“Blind And Unchecked Passion For Novelty”
“Dogma is not only able, but ought to evolve and to be changed. This is strongly affirmed by the Modernists, and clearly flows from their principles. For among the chief points of their teaching is the following, which they deduce from the principle of vital immanence, namely, that religious formulas if they are to be really religious and not merely intellectual speculations, ought to be living and to live the life of the religious sense. This is not to be understood to mean that these formulas, especially if merely imaginative, were to be invented for the religious sense. Their origin matters nothing, any more than their number or quality. What is necessary is that the religious sense — with some modification when needful — should vitally assimilate them. In other words, it is necessary that the primitive formula be accepted and sanctioned by the heart; and similarly the subsequent work from which are brought forth the .secondary formulas must proceed under the guidance of the heart. Hence it comes that these formulas, in order to be living, should be, and should remain, adapted to the faith and to him who believes. Wherefore, if for any reason this adaptation should cease to exist, they lose their first meaning and accordingly need to be changed. In view of the fact that the character and lot of dogmatic formulas are so unstable, it is no wonder that Modernists should regard them so lightly and in such open disrespect, and have no consideration or praise for anything but the religious sense and for the religious life. In this way, with consummate audacity, they criticize the Church, as having strayed from the true path by failing to distinguish between the religious and moral sense of formulas and their surface meaning, and by clinging vainly and tenaciously to meaningless formulas, while religion itself is allowed to go to ruin. “Blind’- they are, and “leaders of the blind” puffed up with the proud name of science, they have reached that pitch of folly at which they pervert the eternal concept of truth and the true meaning of religion; in introducing a new system in which “they are seen to be under the sway of a blind and unchecked passion for novelty, thinking not at all of finding some solid foundation of truth, but despising the holy and apostolic traditions, they embrace other and vain, futile, uncertain doctrines, unapproved by the Church, on which, in the height of their vanity, they think they can base and maintain truth itself.”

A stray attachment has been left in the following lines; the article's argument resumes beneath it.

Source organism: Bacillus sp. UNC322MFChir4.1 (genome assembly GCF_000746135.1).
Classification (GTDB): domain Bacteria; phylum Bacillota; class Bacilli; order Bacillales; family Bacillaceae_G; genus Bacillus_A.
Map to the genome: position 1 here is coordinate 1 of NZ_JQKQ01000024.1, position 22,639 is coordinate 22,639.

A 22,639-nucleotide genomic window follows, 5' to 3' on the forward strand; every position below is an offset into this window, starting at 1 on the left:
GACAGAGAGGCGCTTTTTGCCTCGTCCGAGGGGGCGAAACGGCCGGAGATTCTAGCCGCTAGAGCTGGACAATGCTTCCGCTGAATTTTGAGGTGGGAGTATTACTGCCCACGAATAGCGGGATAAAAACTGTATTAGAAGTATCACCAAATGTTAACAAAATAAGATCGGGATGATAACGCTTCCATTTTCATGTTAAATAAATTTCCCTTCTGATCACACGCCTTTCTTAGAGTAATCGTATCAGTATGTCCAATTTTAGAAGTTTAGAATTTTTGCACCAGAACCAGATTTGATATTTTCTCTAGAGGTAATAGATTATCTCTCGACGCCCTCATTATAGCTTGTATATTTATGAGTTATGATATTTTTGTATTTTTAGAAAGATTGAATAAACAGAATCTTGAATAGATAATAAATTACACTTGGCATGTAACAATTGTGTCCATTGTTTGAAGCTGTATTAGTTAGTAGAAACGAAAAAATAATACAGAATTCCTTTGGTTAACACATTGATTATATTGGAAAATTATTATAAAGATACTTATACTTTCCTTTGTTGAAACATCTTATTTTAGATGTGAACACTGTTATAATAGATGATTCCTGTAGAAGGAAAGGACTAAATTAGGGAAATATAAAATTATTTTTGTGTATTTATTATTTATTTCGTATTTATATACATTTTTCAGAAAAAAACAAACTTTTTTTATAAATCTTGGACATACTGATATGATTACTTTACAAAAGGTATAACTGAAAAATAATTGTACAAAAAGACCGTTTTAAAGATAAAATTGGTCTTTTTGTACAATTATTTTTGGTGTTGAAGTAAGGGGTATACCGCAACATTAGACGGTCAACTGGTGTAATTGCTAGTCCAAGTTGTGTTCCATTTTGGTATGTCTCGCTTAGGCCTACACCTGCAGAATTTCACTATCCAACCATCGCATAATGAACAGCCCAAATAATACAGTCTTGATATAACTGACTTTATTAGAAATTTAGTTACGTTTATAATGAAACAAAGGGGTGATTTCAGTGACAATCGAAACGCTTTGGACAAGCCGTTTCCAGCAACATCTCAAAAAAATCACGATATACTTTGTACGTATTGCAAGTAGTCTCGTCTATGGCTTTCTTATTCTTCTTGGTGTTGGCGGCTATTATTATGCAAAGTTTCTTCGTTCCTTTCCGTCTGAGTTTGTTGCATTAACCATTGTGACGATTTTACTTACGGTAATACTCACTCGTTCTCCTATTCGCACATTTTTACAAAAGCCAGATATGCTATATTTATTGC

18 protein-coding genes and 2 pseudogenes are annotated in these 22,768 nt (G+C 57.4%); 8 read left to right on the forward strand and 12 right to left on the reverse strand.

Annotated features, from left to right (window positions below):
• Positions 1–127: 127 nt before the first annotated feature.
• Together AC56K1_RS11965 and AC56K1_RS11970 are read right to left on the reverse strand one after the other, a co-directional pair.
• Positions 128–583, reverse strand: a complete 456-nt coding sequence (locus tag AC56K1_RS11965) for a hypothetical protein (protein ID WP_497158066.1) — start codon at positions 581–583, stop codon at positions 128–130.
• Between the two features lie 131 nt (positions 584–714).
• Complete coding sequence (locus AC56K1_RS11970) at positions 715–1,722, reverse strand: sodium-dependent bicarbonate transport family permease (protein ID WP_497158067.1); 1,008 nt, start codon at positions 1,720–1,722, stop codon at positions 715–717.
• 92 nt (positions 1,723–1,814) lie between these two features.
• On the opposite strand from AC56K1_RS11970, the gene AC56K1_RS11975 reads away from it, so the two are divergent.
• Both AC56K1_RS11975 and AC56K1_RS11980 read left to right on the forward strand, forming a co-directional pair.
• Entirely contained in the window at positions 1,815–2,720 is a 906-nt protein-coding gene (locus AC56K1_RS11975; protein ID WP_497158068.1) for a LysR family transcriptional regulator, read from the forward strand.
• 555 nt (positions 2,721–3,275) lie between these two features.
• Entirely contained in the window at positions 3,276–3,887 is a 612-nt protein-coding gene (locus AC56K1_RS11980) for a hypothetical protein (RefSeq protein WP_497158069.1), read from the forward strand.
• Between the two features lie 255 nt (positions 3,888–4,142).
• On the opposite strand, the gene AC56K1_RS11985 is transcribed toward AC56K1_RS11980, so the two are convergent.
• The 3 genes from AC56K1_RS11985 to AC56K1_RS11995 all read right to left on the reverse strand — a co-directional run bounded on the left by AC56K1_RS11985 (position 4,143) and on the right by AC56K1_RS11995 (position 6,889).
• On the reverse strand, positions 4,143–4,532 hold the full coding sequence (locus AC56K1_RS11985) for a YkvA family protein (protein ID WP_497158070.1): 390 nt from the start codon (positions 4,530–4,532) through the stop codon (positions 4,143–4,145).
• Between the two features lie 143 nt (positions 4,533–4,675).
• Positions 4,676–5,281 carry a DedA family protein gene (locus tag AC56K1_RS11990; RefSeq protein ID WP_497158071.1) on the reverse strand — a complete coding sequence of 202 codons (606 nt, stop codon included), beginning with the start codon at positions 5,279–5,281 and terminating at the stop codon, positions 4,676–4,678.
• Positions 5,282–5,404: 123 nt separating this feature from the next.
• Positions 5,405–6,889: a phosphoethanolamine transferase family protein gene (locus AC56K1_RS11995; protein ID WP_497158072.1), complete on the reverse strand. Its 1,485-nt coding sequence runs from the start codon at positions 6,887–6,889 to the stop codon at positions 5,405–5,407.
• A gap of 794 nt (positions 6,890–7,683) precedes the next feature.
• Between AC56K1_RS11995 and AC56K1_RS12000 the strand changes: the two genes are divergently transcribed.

“Pascendi Dominici Gregis”, 13. Emphasis mine.